Tag Archive | wine

Sage Butter White Wine Sauce


When I hear butter sauce, I hear massively unhealthy, but when I tried to make this myself after having it at a restaurant, I found a little bit goes a really long way. It basically comes out to about 1 tbsp of butter per person.

This serving size was good for one really hungry person if this is the only thing you are eating, or maybe two people if this is sort of a “heavy side dish.”  What motivated me to make this sauce is that I got some  pumpkin gnocchi from Whole Foods. I got a little over half of a pound of it, and used all of it with this serving of sauce, so you can get an idea of the proportions. I know this would also go really well with butternut squash ravioli (~6-8 medium raviolis, depending on how saucy you like things), which might be a little easier to find. By the way, one huge plus to this sauce, is it takes maybe 10 minutes at the most, more like 5. So definitely get your pasta/gnocchi started first.


1 tbsp butter

2 tbsp fresh sage leaves chopped (about 5 leaves) (you definitely want to use the fresh stuff for this recipe)

1 tsp fresh rosemary, finely chopped (optional)

1 tbsp white wine (also optional, just add another 1/2 tbsp butter instead)

2 tbsp freshly grated parmesan cheese, plus a little extra for the top (not the shaker stuff)

Salt (definitely recommend a good finishing salt, I used Bolivian Rose which was good but just some plain sea salt will work too)


1. Melt  butter over low heat in a pan that will fit your pasta when it’s done cooking also

2. Once melted, add the sage and rosemary and allow to cook for 2 minutes, stirring occasionally

3. Add the wine and keep warm until your pasta is done. If your pasta/gnocchi is almost done, just turning the burner off and letting the sauce hang out should be ok.

4. Once you drain the  pasta/gnocchi add it to the pan with the sauce and toss with cheese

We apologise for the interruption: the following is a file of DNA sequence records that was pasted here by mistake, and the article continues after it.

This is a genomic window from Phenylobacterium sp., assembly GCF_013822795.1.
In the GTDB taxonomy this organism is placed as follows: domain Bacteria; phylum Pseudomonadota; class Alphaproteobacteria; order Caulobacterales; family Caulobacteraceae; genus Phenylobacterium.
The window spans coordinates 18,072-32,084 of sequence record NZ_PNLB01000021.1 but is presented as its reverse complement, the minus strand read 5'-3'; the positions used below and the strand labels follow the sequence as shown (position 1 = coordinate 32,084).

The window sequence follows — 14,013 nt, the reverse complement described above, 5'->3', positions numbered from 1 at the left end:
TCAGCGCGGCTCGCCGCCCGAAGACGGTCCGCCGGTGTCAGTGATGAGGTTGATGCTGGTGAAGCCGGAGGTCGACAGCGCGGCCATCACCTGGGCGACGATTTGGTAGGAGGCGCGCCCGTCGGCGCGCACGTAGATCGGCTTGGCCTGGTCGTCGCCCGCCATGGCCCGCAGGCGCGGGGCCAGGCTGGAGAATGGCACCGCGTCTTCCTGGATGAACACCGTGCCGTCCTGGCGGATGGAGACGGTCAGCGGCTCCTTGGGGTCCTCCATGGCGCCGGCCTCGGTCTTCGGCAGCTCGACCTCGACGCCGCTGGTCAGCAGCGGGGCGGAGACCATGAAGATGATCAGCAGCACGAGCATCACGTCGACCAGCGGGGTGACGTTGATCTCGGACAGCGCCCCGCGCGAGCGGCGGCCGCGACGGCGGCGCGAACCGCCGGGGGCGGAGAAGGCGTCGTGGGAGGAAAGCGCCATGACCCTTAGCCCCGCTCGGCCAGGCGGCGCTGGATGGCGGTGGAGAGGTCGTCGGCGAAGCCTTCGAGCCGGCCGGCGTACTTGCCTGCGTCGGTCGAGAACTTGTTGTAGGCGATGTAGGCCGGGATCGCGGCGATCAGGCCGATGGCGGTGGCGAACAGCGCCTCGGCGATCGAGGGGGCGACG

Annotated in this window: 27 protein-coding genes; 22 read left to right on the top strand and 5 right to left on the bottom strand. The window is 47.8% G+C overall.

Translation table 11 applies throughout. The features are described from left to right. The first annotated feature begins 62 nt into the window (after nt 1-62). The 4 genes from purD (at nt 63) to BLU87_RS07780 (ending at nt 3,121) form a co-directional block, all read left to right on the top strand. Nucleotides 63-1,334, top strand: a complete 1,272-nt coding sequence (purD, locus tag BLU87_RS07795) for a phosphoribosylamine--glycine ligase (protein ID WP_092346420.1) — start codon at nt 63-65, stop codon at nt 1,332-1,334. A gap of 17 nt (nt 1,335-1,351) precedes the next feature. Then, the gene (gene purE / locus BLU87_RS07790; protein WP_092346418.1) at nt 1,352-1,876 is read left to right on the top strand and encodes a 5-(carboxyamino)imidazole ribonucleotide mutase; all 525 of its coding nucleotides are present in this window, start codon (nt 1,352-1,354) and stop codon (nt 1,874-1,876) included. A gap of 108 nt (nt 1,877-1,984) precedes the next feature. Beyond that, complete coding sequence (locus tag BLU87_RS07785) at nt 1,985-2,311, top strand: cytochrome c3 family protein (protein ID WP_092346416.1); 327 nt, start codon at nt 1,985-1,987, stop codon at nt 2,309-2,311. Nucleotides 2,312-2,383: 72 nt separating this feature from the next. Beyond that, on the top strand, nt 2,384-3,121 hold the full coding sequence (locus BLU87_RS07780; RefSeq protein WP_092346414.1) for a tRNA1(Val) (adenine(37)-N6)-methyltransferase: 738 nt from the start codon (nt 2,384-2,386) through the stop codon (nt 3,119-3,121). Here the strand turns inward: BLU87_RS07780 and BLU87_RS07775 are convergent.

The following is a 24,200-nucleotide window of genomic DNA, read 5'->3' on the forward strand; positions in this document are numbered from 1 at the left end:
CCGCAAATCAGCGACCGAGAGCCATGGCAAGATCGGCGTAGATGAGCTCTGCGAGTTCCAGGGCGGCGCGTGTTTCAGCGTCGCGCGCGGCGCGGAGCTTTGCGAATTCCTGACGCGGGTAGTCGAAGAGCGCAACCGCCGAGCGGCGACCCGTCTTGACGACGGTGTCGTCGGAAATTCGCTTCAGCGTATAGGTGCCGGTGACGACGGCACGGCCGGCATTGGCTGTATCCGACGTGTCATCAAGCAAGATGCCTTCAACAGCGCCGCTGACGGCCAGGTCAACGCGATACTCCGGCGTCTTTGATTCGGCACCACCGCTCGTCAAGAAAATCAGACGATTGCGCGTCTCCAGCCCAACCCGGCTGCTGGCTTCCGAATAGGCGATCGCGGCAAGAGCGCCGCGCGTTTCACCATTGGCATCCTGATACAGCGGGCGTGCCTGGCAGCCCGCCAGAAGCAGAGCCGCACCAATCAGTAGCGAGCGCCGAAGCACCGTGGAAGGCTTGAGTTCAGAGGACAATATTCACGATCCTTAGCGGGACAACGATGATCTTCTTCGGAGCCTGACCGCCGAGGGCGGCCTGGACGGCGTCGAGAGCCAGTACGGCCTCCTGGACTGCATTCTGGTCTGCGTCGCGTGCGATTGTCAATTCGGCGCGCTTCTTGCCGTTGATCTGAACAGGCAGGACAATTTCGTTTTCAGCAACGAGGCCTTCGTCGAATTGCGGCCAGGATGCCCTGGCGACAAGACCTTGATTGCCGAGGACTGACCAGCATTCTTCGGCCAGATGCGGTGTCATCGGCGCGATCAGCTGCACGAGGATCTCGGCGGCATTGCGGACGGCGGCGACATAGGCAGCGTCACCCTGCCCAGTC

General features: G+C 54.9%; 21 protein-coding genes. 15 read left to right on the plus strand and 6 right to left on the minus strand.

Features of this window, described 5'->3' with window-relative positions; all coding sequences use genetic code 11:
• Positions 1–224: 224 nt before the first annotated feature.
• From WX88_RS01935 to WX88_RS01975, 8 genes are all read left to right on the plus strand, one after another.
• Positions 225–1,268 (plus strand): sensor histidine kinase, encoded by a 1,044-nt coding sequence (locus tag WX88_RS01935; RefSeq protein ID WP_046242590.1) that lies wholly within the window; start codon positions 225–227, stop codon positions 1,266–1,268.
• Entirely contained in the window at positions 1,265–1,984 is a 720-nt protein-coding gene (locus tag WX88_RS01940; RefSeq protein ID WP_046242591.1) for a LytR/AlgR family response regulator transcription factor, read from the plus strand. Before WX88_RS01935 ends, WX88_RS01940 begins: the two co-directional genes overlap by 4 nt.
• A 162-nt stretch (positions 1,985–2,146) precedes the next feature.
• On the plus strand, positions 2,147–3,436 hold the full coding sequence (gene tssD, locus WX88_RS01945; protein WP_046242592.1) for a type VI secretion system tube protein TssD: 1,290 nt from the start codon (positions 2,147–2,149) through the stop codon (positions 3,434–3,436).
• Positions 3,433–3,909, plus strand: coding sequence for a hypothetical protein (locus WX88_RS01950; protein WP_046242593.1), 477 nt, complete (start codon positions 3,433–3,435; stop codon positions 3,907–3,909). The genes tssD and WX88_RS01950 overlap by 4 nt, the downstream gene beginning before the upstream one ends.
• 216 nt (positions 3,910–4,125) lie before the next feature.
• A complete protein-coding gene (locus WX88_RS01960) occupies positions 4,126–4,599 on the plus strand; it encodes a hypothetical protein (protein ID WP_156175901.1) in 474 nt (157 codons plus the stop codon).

5. When serving, top with a little salt and fresh grated parmesan cheese

Red Wine Barley Risotto


Almost everything can be changed/swapped without messing things up. For this recipe I’ve listed the necessary and optional ingredients separately so that you can get creative.



4 1/2 cups reduced sodium vegetable  broth (or reduced sodium chicken broth)

2 Tbsp extra-virgin olive oil

1 red onion, diced

2 cloves garlic

1/8 tsp thyme

1/2 cup pearled barley (you can replace the barley with more rice if you prefer/can’t find it)

1/2 cup Arborio rice (you can replace the rice with barley if you want some extra protein)

1/2 cup red wine (or white, both are delicious)

1/2 cup freshly grated Parmesan (preferably not the stuff that’s pre-grated and in the green shaker)

1 tablespoons unsalted butter

Salt and freshly ground pepper


2 cups broccoli florets

1/2 red bell pepper

1 cup frozen peas

Sun-dried tomatoes

Note that the barley or rice can be substituted for one another depending on your preference, as long as you have 1 cup of one or both of those. Also note that the wine choice between red and white is optional, and to be honest you don’t NEED it, but it makes it extra tasty


  1. In a small saucepan, bring the vegetable broth to a gentle simmer over high heat. Reduce the heat to low for the remainder of the cooking
  2. Cook broccoli florets and red bell pepper however you prefer, or not at all (I saute mine for a few minutes). Add the frozen peas to the other veggies while they are warm. This defrosts the peas but leaves them with a nice texture for the risotto.
  3. Heat olive oil in a large skillet or saucepan (something at least 2 inches deep, but with a large diameter) over medium heat.
  4. Add the onion, garlic, and thyme and cook until the onion is soft (~5 minutes)
  5. Add the barley and/or rice and allow to cook while stirring frequently for  ~2 minutes
  6. Add the wine and stir until absorbed. The time for the absorption here, and for the rest of this dish will vary. I consider the liquid absorbed when I can stir it, and there is just a tiny bit of liquid gathered around the starches still bubbling. The liquid is basically gone, but the food is not cooking in a dry pan either.
  7. Once the wine is absorbed, add 1 cup of warm broth, and repeat the stirring process until absorbed
  8. Add 1/2 cup of broth and stir until absorbed
  9. Repeat step 7 five more times. You will have used 4 cups of broth by this time, and the risotto should look very creamy, almost cheesy.
  10. This time, add the last 1/2 cup of broth. Stir until about 1/2 to 3/4 of the liquid is absorbed, and add your veggies/mix-ins of choice (broccoli florets, peppers, peas, and sun-dried tomatoes for my case)
  11. Stir in the butter and Parmesan (you can go lighter on these ingredients if you want to be a little healthier)
  12. The texture at this point should be pretty thick and creamy (if it’s not, stir it for another minute  or so over the heat). Remove from heat and check the taste and season with some salt and pepper  (it’s important to check the taste first for this recipe because it can get really salty between the broth and the cheese).